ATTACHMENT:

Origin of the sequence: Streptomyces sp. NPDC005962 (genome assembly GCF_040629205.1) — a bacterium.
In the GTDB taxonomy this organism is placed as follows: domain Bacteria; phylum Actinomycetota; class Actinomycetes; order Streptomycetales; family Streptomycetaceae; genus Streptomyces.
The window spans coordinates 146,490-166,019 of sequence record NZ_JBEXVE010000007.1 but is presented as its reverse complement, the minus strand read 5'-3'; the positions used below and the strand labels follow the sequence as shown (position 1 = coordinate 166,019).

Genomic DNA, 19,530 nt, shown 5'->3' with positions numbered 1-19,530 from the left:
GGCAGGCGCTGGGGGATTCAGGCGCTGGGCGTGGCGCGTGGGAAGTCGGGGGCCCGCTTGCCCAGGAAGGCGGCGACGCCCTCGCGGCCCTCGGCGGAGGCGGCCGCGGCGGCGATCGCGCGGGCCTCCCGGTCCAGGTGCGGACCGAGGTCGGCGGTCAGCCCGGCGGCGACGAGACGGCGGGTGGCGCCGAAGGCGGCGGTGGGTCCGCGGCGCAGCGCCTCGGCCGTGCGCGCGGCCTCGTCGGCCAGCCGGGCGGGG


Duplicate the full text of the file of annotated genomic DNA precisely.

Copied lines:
Origin of the sequence: Streptomyces sp. NPDC005962 (genome assembly GCF_040629205.1) — a bacterium.
In the GTDB taxonomy this organism is placed as follows: domain Bacteria; phylum Actinomycetota; class Actinomycetes; order Streptomycetales; family Streptomycetaceae; genus Streptomyces.
The window spans coordinates 146,490-166,019 of sequence record NZ_JBEXVE010000007.1 but is presented as its reverse complement, the minus strand read 5'-3'; the positions used below and the strand labels follow the sequence as shown (position 1 = coordinate 166,019).

Genomic DNA, 19,530 nt, shown 5'->3' with positions numbered 1-19,530 from the left:
GGCAGGCGCTGGGGGATTCAGGCGCTGGGCGTGGCGCGTGGGAAGTCGGGGGCCCGCTTGCCCAGGAAGGCGGCGACGCCCTCGCGGCCCTCGGCGGAGGCGGCCGCGGCGGCGATCGCGCGGGCCTCCCGGTCCAGGTGCGGACCGAGGTCGGCGGTCAGCCCGGCGGCGACGAGACGGCGGGTGGCGCCGAAGGCGGCGGTGGGTCCGCGGCGCAGCGCCTCGGCCGTGCGCGCGGCCTCGTCGGCCAGCCGGGCGGGG